In 1963 the Slingerland Drum Company introduced a new snare drum. This snare was cataloged and advertised as the new Modern Artist model. Slingerland had used the Artist model name on their earlier snare drum line from 1928 to approximately 1935. Some of these first models were hand engraved and very ornate. They were made with ten tube lugs and with both solid wood and brass shells.
Slingerland’s catalog described this new Artist model: ”The Zoomatic strainer system and solid maple shell places this drum far above all other wood shell snare drums”. The Zoomatic strainer became their top of the line throw-off. At that time, Slingerland was the only American drum manufacturer offering a one ply solid maple shell. The Artist model was available in three options: 5.5x14 and 7x14 shells with eight lugs and a 5.5x14 ten lug model in a variety of sparkling pearl finishes as well as the exotic finish. The Artist solid maple shell was made exactly the same as its Radio King predecessor. The bearing edges were made with much more precision than the older solid shells.
By late 1962 into 1963, Slingerland phased out the Super Gene Krupa model with its clam shell strainer system, replacing it with this new Zoomatic system with the extended butt plate. The Zoomatic throw off has a dialed-in knob adjuster with a complex internal mechanism for ultra-fine tuning. The first Zoomatic resembled a tomb stone and is sometimes referred to by vintage drum collectors as a tomb stone strainer.
There were two variations made in the 1960s. The first generation Zoomatic strainer was attached to the shell with two machine screws. A center receiving nut with internal female threads accepted a male threaded shaft-spline that was pressed onto the outside adjuster knob. The snare tension can be adjusted by moving the knob left to right. The entire mechanism is held inside a semi-round metal housing. This tension knob pulls tension on the snare wires with left handed (reversed) threads. Turning the knob counterclockwise tensions the snare wires. Turning the knob clockwise loosens the tension of the snare wires. As time passed, this design proved to be troublesome to drummers. This was caused by over tightening the threaded shaft and internal parts. Many knobs came loose from the spline and shaft. They were cast aside or eventually lost. This is why you see many Artist models without the strainer adjustment knobs.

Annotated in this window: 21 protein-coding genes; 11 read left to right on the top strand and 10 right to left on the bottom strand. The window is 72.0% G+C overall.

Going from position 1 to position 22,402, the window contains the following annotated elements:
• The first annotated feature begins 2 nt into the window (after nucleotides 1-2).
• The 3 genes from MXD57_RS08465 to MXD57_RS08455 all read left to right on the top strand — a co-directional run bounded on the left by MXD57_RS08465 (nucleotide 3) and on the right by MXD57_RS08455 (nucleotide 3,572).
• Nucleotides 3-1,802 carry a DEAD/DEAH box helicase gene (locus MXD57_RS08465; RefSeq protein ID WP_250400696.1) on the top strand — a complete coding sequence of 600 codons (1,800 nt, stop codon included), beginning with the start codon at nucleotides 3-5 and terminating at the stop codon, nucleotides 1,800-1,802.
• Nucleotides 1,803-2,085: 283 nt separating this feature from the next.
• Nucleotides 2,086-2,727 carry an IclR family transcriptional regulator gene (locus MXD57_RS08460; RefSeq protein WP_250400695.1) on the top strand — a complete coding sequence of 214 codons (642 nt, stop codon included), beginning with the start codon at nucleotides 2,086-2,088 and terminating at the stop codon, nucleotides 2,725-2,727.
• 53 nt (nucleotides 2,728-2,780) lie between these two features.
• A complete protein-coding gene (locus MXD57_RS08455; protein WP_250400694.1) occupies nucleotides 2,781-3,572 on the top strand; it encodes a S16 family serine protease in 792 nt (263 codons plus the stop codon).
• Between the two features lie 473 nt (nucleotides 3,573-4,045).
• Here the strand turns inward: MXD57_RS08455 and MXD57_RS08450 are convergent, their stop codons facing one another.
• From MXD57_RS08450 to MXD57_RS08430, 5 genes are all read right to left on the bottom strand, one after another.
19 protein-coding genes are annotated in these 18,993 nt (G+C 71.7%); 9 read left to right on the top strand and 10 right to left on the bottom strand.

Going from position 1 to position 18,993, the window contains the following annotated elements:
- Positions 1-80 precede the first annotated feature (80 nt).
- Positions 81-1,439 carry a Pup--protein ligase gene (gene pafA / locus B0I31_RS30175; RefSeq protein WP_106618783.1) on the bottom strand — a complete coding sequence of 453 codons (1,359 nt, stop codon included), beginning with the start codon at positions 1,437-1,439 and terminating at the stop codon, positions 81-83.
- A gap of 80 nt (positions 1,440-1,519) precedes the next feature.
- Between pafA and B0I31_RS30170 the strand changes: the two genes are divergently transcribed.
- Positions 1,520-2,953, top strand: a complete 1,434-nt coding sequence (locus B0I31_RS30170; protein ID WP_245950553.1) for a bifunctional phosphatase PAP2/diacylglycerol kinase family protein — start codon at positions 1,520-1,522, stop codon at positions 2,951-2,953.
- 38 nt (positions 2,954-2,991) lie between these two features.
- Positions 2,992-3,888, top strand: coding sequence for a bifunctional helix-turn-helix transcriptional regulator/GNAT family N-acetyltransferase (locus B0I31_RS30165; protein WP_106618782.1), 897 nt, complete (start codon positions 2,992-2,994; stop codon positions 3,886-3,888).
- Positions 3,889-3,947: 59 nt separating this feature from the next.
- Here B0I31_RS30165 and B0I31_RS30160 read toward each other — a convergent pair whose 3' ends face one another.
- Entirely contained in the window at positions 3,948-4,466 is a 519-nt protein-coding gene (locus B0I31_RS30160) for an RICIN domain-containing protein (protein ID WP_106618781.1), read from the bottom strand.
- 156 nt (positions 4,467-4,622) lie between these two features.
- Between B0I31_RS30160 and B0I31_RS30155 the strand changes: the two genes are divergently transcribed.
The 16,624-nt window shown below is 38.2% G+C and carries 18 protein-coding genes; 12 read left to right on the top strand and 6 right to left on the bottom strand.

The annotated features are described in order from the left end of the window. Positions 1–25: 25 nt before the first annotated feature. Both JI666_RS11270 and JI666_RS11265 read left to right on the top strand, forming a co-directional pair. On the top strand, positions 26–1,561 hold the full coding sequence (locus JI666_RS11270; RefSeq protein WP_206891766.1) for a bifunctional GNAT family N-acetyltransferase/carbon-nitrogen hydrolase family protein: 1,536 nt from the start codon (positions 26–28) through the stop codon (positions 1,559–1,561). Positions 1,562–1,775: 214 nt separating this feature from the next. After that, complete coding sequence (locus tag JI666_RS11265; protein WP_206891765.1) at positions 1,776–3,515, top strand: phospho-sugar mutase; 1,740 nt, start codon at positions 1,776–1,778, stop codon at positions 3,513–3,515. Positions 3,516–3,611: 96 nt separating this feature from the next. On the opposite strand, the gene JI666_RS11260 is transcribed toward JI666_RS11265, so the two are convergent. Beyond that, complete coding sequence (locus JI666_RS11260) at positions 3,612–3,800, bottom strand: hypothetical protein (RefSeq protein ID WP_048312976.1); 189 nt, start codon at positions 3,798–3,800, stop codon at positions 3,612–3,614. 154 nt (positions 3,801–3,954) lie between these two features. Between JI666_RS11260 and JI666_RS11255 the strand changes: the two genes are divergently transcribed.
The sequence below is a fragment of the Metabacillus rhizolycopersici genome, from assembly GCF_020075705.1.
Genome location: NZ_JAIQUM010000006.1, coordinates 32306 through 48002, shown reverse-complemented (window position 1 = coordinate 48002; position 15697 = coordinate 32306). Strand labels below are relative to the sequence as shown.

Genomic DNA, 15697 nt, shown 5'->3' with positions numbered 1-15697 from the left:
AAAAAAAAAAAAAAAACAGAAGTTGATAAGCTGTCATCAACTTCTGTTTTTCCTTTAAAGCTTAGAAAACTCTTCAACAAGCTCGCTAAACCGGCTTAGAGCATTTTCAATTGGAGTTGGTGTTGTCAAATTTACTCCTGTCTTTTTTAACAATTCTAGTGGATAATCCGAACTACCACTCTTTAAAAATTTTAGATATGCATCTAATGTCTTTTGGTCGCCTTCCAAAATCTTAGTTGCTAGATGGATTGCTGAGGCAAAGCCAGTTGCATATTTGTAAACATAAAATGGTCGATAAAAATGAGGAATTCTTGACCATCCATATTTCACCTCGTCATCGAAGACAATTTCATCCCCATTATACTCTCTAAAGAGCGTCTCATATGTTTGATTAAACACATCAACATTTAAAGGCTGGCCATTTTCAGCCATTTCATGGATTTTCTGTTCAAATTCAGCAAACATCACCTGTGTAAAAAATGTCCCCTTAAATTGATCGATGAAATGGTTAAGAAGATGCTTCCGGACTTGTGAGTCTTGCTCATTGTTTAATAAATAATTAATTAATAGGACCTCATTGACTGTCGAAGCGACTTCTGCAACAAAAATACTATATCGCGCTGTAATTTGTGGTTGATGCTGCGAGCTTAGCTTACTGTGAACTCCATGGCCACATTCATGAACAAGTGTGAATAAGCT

The snare lever design is very practical and can be thrown on and off with the flick of a stick. The external handle is connected to an internal round fulcrum unit which allows for easy ratchet adjustments. This fulcrum is attached to a piston for lever adjustment. These parts are packed with grease which prevents friction and allows for smooth action.
In, 1964 Slingerland introduced a redesigned second generation Zoomatic strainer that addressed some of the issues. They added a tab extension to the top back of the strainer housing. This stop prevented the whole strainer from tilting severely backwards, preventing both threads from cross threading or stripping out.
The extended butt plate design was a carry over from the Leedy Broadway Snare Drum. The C.G. Conn Company offered both Leedy & Ludwig Drum divisions for sale after a loss of sales and profits. In 1955 Slingerland and WFL made a deal to purchase and acquire the Leedy & Ludwig Drum Companies. This deal was made so WFL-Ludwig could buy back their rights legally and use the Ludwig name once again. Also, Slingerland benefited by acquiring the Leedy tooling, machinery and leftover parts for revamping the Leedy drum line.
The new Slingerland extended butt plate made a significant contribution to the tone of the new Artist model. This allowed the snare wires to extend across the bottom head and past the snare bed on one side. The result was a more sensitive snare response.
In 1964 a 3 ply Artist model was introduced alongside solid maple shell version. Slingerland continued producing these models with both solid and ply wood shells, eventually phasing out the solid maple shells.
The eight lugs are center Sound Kings. These lugs were made of a stronger grade metal alloy for strength and high tensioning. The hoops are chrome over brass Stick Savers. The 1960s Artist model snare drums have recently become highly sought-after. You may be quite fortunate to find one in a rare exotic finish. If you desire the great sound of a solid shell 1940s Radio King the later 1960s “Artist” model delivers the best of both worlds.
(Editor’s note: solid shell = single ply steam bent shell in this article. They are actually two different shell types. A solid shell is a log that is hollowed out, but solid is commonly used vernacular to denote a single ply steam bent shell.)